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In the News

This roundup summarizes some notable recent items about scientific research, selected from news reports compiled in Sigma Xi's free electronic newsletters Science in the News Daily and Science in the News Weekly. Online: and

Deciphering a Lost Technology

For more than a century, scholars have puzzled over the remains of a strange object recovered from a Roman shipwreck off Greece, a geared device dubbed the Antikythera Mechanism, which is believed to date from the late second century B.C. Using high-resolution x-ray tomography to probe the surviving pieces, a team of astronomers, archaeologists and technologists have shed more light on the nature of this intriguing artifact, which at one time was able to predict lunar and solar eclipses and may have also been used to display the positions of planets. The Antikythera Mechanism is considerably more complex than anything known to have been built in the millennium that followed its construction.

Freeth, T., et al. Decoding the ancient Greek astronomical calculator known as the Antikythera Mechanism. Nature 444:587-591 (November 30, 2006)

Muscular Dystrophy Reversed

Duchenne muscular dystrophy, a genetic disease that causes progressive paralysis, often results in death before age 30. Currently, there is no effective treatment. But investigators have recently demonstrated what may be a promising approach using dogs suffering from an analogous disease: golden retriever muscular dystrophy. Afflicted retrievers were infused with a type of vessel-associated stem cell called mesoangioblasts. The animals treated with such cells taken from normal dogs showed marked improvements in muscle-contraction force and, in many instances, the preservation of their ability to walk. Thus it is reasonable to hope that similar mesoangioblasts may one day provide a stem-cell therapy in people suffering Duchenne muscular dystrophy.

Sampaolesi, M., et al. Mesoangioblast stem cells ameliorate muscle function in dystrophic dogs. Nature 444:574-579 (November 30, 2006)

Then There Was Light

On January 18, 2000, an exceptionally bright meteor lit up the dawn sky over Canada's Yukon and Northwest Territories along with parts of British Columbia and Alaska. Fragments of the 200,000-kilogram mass that created this fireball landed on the frozen surface of the Yukon's Tagish Lake, where they were later collected. The subzero temperatures, along with careful collection techniques, allowed the recovery of volatile compounds from this meteorite—a very primitive type known as a carbonaceous chondrite. An isotopic analysis of organic globules contained in some of these otherworldly samples reveals that they formed at very low temperatures, probably within the cold molecular cloud that later gave rise to the solar system.

Nakamura-Messenger, K., et al. Organic globules in the Tagish Lake meteorite: Remnants of the protosolar disk. Science 314:1439-1442 (December 1, 2006)

Put Down That Sunscreen

Scientists have long known that the incidence of multiple sclerosis, an autoimmune disease, is higher in northern portions of the United States than in the South. Now clues are emerging as to why this regional variation exists. A key risk factor may be low levels of vitamin D, which is produced naturally when skin is exposed to sunlight. One of the properties of vitamin D is to suppress immune response, so it makes sense that people deficient in this substance may be more prone to suffer from an autoimmune disease. Investigators confirmed this association using Army and Navy records of physical disability to identify patients with multiple sclerosis and then examined blood samples taken earlier and stored in the Department of Defense Serum Repository.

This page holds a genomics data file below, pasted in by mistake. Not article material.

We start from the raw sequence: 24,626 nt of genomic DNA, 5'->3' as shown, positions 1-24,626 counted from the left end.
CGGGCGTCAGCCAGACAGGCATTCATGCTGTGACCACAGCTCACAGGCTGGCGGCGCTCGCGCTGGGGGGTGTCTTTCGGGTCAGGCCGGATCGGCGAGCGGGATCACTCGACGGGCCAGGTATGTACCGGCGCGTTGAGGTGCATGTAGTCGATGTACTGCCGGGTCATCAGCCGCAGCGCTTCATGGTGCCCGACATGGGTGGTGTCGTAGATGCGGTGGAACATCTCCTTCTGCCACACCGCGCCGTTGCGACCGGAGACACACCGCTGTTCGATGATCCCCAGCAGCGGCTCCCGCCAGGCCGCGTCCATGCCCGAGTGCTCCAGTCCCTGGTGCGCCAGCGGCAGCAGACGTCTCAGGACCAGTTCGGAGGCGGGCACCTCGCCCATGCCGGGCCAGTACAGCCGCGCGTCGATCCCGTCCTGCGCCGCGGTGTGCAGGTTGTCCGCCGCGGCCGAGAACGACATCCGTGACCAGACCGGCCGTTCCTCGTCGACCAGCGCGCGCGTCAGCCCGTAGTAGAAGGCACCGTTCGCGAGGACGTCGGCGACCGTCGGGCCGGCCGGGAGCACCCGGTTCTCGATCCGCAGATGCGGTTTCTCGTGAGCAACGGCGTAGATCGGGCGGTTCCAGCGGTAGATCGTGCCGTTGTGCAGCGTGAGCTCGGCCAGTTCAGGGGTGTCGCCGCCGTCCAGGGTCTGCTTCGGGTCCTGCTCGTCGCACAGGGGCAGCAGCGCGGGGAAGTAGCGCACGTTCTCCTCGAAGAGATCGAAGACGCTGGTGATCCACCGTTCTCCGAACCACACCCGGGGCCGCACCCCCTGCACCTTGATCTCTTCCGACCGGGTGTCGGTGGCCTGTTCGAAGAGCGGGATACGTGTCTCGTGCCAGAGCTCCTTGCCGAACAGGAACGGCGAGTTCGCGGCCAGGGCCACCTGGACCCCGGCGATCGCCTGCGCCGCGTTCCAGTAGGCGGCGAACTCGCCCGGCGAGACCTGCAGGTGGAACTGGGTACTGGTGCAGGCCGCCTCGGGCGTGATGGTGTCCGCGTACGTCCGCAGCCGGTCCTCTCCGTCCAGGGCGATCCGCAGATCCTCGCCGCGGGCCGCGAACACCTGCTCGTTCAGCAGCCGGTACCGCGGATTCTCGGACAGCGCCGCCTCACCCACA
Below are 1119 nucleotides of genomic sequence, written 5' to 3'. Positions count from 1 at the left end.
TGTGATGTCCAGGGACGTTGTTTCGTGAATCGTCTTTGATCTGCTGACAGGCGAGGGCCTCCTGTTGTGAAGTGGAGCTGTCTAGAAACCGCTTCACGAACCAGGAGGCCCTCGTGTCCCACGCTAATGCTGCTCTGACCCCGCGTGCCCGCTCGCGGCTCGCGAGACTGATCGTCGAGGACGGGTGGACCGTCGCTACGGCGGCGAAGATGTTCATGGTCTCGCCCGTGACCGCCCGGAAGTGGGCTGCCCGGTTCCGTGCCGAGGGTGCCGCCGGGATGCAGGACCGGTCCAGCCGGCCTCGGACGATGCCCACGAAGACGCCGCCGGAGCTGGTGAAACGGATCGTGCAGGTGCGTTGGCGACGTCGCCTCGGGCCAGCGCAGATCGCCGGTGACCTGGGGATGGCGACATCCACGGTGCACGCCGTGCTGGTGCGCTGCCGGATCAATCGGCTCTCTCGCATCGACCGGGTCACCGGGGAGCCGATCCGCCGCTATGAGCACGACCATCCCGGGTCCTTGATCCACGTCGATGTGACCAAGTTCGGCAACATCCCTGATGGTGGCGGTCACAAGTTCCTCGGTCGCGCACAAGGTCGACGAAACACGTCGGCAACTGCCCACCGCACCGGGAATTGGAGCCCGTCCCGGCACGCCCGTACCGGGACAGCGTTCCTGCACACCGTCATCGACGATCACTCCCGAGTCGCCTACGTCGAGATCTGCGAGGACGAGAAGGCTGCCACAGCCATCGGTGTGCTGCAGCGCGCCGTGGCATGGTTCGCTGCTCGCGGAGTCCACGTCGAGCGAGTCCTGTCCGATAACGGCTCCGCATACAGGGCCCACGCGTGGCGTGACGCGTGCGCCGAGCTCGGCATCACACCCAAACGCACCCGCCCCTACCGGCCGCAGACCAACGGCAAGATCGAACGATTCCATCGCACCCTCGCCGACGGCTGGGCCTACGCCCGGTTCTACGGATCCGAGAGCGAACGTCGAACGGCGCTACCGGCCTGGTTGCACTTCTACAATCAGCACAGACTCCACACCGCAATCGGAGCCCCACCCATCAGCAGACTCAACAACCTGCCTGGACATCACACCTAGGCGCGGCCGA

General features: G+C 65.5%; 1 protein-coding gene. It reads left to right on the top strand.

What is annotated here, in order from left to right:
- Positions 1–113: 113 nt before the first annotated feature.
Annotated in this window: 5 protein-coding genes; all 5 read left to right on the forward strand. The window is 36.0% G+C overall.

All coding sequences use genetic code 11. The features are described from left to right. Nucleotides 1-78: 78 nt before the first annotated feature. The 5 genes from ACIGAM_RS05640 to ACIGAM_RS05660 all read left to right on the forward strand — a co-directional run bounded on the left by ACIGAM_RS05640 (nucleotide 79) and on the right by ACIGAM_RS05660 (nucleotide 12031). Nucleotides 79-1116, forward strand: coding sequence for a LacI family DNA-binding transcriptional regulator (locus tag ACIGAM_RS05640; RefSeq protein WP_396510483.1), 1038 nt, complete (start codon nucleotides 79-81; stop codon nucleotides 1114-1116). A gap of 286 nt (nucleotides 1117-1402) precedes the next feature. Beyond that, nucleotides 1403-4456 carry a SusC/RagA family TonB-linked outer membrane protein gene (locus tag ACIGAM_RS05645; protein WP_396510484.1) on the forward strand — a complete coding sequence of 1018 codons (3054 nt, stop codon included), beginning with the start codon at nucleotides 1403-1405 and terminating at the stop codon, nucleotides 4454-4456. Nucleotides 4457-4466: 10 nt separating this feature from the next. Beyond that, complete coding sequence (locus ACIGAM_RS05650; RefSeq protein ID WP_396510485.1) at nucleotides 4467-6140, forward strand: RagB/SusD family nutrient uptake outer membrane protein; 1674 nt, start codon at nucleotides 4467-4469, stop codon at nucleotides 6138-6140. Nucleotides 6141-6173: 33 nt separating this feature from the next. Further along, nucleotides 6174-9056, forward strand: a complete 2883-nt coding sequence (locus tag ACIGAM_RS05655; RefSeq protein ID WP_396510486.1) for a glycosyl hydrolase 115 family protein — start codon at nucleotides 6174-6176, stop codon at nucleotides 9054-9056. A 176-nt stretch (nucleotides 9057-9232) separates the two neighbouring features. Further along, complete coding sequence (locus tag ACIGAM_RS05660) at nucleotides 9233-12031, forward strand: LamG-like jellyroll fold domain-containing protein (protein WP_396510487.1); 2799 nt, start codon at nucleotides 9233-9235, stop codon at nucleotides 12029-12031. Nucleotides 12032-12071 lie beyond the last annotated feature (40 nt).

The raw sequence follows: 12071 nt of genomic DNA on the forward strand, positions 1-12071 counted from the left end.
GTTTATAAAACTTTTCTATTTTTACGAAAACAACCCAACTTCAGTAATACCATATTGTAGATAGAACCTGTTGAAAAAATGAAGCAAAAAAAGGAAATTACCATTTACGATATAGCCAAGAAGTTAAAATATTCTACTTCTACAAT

Munger, K. L., et al. Serum 25-hydroxyvitamin D levels and risk of multiple sclerosis. Journal of the American Medical Association 296:2832-2838 (December 20, 2006)

Medieval Murder Mystery

The circumstances surrounding the sudden and simultaneous deaths of Francesco I de' Medici and his wife Bianca Cappello in 1587 have long suggested foul play—in particular the possibility that they were poisoned by Francesco's brother, Cardinal Ferdinando, who may have hoped that their deaths would allow him to become the next Grand Duke of Tuscany. A new analysis of the couple's remains shows high arsenic concentrations in soft tissue samples but low values in Francesco's femur and beard hair, ruling out the possibility of chronic arsenic exposure and indicating that they probably suffered acute arsenic poisoning. Cardinal Ferdinando was not available for comment.

Mari, F., et al.The mysterious death of Francesco I de' Medici and Bianca Cappello: an arsenic murder? British Medical Journal 333:1299-1301 (December 23-30, 2006)

Another Cause of Alzheimer's

In 1993, investigators fingered the ApoE4 gene as a cause of late-onset Alzheimer's disease. Yet that gene could account for only about half of the cases of this devastating brain disorder, which afflicts many elderly people. Now another culprit has been identified: a variant of the SORL1 receptor. The team that made the discovery included members from Columbia University Medical Center, which is located in the Washington Heights neighborhood of upper Manhattan. The Columbia University investigators noticed that Dominicans living in Washington Heights suffered from Alzheimer's at a rate about three times that found for the general population. That clue prompted the collection of medical histories and blood samples from Dominican families, allowing identification of the problematic variant, which has since been found to exist in several other populations.

Rogaeva, E., et al.The neuronal sortilin-related receptor SORL1 is genetically associated with Alzheimer disease. Nature Genetics (January 14 advance online edition)

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